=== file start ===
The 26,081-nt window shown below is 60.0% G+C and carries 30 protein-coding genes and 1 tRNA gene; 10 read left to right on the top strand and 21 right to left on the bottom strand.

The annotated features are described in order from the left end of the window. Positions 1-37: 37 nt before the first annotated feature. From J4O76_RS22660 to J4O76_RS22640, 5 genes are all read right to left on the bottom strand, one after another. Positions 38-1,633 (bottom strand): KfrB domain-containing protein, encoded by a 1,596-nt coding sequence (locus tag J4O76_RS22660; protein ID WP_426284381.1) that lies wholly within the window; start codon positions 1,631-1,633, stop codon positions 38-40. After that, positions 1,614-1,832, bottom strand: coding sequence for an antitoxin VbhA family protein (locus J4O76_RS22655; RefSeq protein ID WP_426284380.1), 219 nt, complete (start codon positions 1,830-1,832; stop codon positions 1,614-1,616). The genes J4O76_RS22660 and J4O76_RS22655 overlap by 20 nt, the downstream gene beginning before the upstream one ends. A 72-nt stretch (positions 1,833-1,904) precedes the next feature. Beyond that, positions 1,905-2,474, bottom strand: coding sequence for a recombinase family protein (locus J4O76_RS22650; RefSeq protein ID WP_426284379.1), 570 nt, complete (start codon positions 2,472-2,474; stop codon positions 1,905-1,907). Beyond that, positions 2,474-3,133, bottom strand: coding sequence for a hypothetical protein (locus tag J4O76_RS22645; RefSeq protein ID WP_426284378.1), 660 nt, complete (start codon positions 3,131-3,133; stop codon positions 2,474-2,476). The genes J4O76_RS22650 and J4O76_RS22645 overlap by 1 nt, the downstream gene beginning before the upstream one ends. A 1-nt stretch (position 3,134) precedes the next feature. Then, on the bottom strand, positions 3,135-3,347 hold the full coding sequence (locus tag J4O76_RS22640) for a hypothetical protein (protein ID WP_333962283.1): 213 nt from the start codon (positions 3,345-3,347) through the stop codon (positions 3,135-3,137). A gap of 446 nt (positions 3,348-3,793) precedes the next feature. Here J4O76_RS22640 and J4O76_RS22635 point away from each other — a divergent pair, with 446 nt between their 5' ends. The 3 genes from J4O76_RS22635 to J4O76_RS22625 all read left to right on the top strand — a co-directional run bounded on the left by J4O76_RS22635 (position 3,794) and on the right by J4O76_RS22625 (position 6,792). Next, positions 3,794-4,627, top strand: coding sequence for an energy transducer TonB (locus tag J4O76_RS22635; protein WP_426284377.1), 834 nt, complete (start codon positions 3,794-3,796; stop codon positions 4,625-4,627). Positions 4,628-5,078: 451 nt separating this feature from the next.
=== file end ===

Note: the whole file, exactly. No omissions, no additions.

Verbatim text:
The 26,081-nt window shown below is 60.0% G+C and carries 30 protein-coding genes and 1 tRNA gene; 10 read left to right on the top strand and 21 right to left on the bottom strand.

The annotated features are described in order from the left end of the window. Positions 1-37: 37 nt before the first annotated feature. From J4O76_RS22660 to J4O76_RS22640, 5 genes are all read right to left on the bottom strand, one after another. Positions 38-1,633 (bottom strand): KfrB domain-containing protein, encoded by a 1,596-nt coding sequence (locus tag J4O76_RS22660; protein ID WP_426284381.1) that lies wholly within the window; start codon positions 1,631-1,633, stop codon positions 38-40. After that, positions 1,614-1,832, bottom strand: coding sequence for an antitoxin VbhA family protein (locus J4O76_RS22655; RefSeq protein ID WP_426284380.1), 219 nt, complete (start codon positions 1,830-1,832; stop codon positions 1,614-1,616). The genes J4O76_RS22660 and J4O76_RS22655 overlap by 20 nt, the downstream gene beginning before the upstream one ends. A 72-nt stretch (positions 1,833-1,904) precedes the next feature. Beyond that, positions 1,905-2,474, bottom strand: coding sequence for a recombinase family protein (locus J4O76_RS22650; RefSeq protein ID WP_426284379.1), 570 nt, complete (start codon positions 2,472-2,474; stop codon positions 1,905-1,907). Beyond that, positions 2,474-3,133, bottom strand: coding sequence for a hypothetical protein (locus tag J4O76_RS22645; RefSeq protein ID WP_426284378.1), 660 nt, complete (start codon positions 3,131-3,133; stop codon positions 2,474-2,476). The genes J4O76_RS22650 and J4O76_RS22645 overlap by 1 nt, the downstream gene beginning before the upstream one ends. A 1-nt stretch (position 3,134) precedes the next feature. Then, on the bottom strand, positions 3,135-3,347 hold the full coding sequence (locus tag J4O76_RS22640) for a hypothetical protein (protein ID WP_333962283.1): 213 nt from the start codon (positions 3,345-3,347) through the stop codon (positions 3,135-3,137). A gap of 446 nt (positions 3,348-3,793) precedes the next feature. Here J4O76_RS22640 and J4O76_RS22635 point away from each other — a divergent pair, with 446 nt between their 5' ends. The 3 genes from J4O76_RS22635 to J4O76_RS22625 all read left to right on the top strand — a co-directional run bounded on the left by J4O76_RS22635 (position 3,794) and on the right by J4O76_RS22625 (position 6,792). Next, positions 3,794-4,627, top strand: coding sequence for an energy transducer TonB (locus tag J4O76_RS22635; protein WP_426284377.1), 834 nt, complete (start codon positions 3,794-3,796; stop codon positions 4,625-4,627). Positions 4,628-5,078: 451 nt separating this feature from the next.